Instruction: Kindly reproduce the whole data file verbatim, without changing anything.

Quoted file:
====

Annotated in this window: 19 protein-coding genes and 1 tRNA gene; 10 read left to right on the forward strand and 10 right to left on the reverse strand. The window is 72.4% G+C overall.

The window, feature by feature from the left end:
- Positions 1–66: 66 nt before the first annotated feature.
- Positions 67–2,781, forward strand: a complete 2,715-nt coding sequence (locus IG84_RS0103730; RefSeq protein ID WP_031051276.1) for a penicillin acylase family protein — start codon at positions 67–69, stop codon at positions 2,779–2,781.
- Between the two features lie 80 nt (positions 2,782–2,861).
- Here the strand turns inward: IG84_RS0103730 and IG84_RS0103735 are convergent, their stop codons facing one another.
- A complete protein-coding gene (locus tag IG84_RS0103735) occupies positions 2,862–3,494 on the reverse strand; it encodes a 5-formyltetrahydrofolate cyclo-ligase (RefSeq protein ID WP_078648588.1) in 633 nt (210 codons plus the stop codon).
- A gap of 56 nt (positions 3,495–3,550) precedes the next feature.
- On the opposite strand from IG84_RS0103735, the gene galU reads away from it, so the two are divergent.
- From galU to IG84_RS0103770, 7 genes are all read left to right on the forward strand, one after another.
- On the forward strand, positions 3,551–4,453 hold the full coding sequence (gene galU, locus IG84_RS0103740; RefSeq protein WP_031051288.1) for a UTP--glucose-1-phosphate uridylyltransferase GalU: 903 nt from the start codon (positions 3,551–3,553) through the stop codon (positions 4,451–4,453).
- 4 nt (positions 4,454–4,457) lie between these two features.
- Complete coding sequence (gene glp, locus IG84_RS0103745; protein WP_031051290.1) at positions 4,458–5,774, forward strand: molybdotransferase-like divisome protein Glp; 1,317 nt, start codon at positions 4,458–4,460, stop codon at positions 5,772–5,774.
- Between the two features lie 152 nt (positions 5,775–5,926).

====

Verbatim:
Annotated in this window: 19 protein-coding genes and 1 tRNA gene; 10 read left to right on the forward strand and 10 right to left on the reverse strand. The window is 72.4% G+C overall.

The window, feature by feature from the left end:
- Positions 1–66: 66 nt before the first annotated feature.
- Positions 67–2,781, forward strand: a complete 2,715-nt coding sequence (locus IG84_RS0103730; RefSeq protein ID WP_031051276.1) for a penicillin acylase family protein — start codon at positions 67–69, stop codon at positions 2,779–2,781.
- Between the two features lie 80 nt (positions 2,782–2,861).
- Here the strand turns inward: IG84_RS0103730 and IG84_RS0103735 are convergent, their stop codons facing one another.
- A complete protein-coding gene (locus tag IG84_RS0103735) occupies positions 2,862–3,494 on the reverse strand; it encodes a 5-formyltetrahydrofolate cyclo-ligase (RefSeq protein ID WP_078648588.1) in 633 nt (210 codons plus the stop codon).
- A gap of 56 nt (positions 3,495–3,550) precedes the next feature.
- On the opposite strand from IG84_RS0103735, the gene galU reads away from it, so the two are divergent.
- From galU to IG84_RS0103770, 7 genes are all read left to right on the forward strand, one after another.
- On the forward strand, positions 3,551–4,453 hold the full coding sequence (gene galU, locus IG84_RS0103740; RefSeq protein WP_031051288.1) for a UTP--glucose-1-phosphate uridylyltransferase GalU: 903 nt from the start codon (positions 3,551–3,553) through the stop codon (positions 4,451–4,453).
- 4 nt (positions 4,454–4,457) lie between these two features.
- Complete coding sequence (gene glp, locus IG84_RS0103745; protein WP_031051290.1) at positions 4,458–5,774, forward strand: molybdotransferase-like divisome protein Glp; 1,317 nt, start codon at positions 4,458–4,460, stop codon at positions 5,772–5,774.
- Between the two features lie 152 nt (positions 5,775–5,926).